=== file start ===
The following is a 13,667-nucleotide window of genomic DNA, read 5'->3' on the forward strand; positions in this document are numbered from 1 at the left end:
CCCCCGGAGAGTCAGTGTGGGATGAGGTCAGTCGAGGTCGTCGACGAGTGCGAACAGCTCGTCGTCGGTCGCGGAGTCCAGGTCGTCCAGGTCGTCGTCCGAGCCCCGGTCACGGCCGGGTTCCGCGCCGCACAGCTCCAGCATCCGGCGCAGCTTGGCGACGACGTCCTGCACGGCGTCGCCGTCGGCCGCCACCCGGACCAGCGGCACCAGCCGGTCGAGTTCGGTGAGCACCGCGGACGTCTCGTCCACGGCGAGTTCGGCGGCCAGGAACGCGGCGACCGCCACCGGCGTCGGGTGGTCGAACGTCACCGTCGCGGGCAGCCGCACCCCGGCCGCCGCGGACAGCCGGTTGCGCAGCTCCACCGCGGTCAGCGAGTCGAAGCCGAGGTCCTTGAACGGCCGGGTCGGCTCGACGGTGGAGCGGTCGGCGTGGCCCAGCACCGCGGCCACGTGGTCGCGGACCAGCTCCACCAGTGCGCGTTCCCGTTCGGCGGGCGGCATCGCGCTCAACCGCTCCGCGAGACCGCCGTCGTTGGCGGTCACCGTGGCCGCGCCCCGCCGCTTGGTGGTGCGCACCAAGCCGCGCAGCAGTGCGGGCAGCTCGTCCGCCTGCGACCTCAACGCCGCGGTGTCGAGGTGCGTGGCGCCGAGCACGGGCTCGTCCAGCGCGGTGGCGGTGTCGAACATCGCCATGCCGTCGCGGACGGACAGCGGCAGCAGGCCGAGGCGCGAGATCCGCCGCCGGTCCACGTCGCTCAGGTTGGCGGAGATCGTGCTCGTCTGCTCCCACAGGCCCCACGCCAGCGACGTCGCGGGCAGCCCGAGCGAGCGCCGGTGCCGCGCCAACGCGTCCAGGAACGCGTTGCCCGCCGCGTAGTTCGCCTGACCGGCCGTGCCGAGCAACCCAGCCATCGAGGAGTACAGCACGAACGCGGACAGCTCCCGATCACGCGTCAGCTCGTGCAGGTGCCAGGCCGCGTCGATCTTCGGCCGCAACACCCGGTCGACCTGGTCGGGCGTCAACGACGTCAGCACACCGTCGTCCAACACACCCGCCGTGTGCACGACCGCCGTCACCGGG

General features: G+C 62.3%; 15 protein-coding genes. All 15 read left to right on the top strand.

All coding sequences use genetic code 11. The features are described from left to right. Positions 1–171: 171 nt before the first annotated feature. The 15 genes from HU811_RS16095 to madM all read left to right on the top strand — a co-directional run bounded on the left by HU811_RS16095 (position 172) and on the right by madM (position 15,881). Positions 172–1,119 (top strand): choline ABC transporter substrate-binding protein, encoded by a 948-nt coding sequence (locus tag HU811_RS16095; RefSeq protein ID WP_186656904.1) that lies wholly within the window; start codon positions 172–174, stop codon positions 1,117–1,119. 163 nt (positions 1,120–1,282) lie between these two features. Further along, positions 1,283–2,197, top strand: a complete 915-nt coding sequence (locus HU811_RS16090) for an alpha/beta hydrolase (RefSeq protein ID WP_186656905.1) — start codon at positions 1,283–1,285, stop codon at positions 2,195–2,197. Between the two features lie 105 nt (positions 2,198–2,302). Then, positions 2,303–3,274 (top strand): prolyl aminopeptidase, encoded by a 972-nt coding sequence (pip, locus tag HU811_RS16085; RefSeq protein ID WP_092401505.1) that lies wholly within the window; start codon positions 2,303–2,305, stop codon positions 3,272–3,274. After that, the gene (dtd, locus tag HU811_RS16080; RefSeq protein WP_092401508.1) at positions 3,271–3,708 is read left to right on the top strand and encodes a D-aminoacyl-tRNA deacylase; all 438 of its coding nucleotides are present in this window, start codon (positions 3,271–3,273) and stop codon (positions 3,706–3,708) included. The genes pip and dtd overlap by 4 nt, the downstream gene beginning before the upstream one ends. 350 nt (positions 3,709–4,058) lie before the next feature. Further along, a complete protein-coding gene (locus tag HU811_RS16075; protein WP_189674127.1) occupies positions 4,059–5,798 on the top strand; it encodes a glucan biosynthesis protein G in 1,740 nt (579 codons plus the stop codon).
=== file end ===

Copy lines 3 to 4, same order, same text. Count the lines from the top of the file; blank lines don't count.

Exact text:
General features: G+C 62.3%; 15 protein-coding genes. All 15 read left to right on the top strand.

All coding sequences use genetic code 11. The features are described from left to right. Positions 1–171: 171 nt before the first annotated feature. The 15 genes from HU811_RS16095 to madM all read left to right on the top strand — a co-directional run bounded on the left by HU811_RS16095 (position 172) and on the right by madM (position 15,881). Positions 172–1,119 (top strand): choline ABC transporter substrate-binding protein, encoded by a 948-nt coding sequence (locus tag HU811_RS16095; RefSeq protein ID WP_186656904.1) that lies wholly within the window; start codon positions 172–174, stop codon positions 1,117–1,119. 163 nt (positions 1,120–1,282) lie between these two features. Further along, positions 1,283–2,197, top strand: a complete 915-nt coding sequence (locus HU811_RS16090) for an alpha/beta hydrolase (RefSeq protein ID WP_186656905.1) — start codon at positions 1,283–1,285, stop codon at positions 2,195–2,197. Between the two features lie 105 nt (positions 2,198–2,302). Then, positions 2,303–3,274 (top strand): prolyl aminopeptidase, encoded by a 972-nt coding sequence (pip, locus tag HU811_RS16085; RefSeq protein ID WP_092401505.1) that lies wholly within the window; start codon positions 2,303–2,305, stop codon positions 3,272–3,274. After that, the gene (dtd, locus tag HU811_RS16080; RefSeq protein WP_092401508.1) at positions 3,271–3,708 is read left to right on the top strand and encodes a D-aminoacyl-tRNA deacylase; all 438 of its coding nucleotides are present in this window, start codon (positions 3,271–3,273) and stop codon (positions 3,706–3,708) included. The genes pip and dtd overlap by 4 nt, the downstream gene beginning before the upstream one ends. 350 nt (positions 3,709–4,058) lie before the next feature. Further along, a complete protein-coding gene (locus tag HU811_RS16075; protein WP_189674127.1) occupies positions 4,059–5,798 on the top strand; it encodes a glucan biosynthesis protein G in 1,740 nt (579 codons plus the stop codon).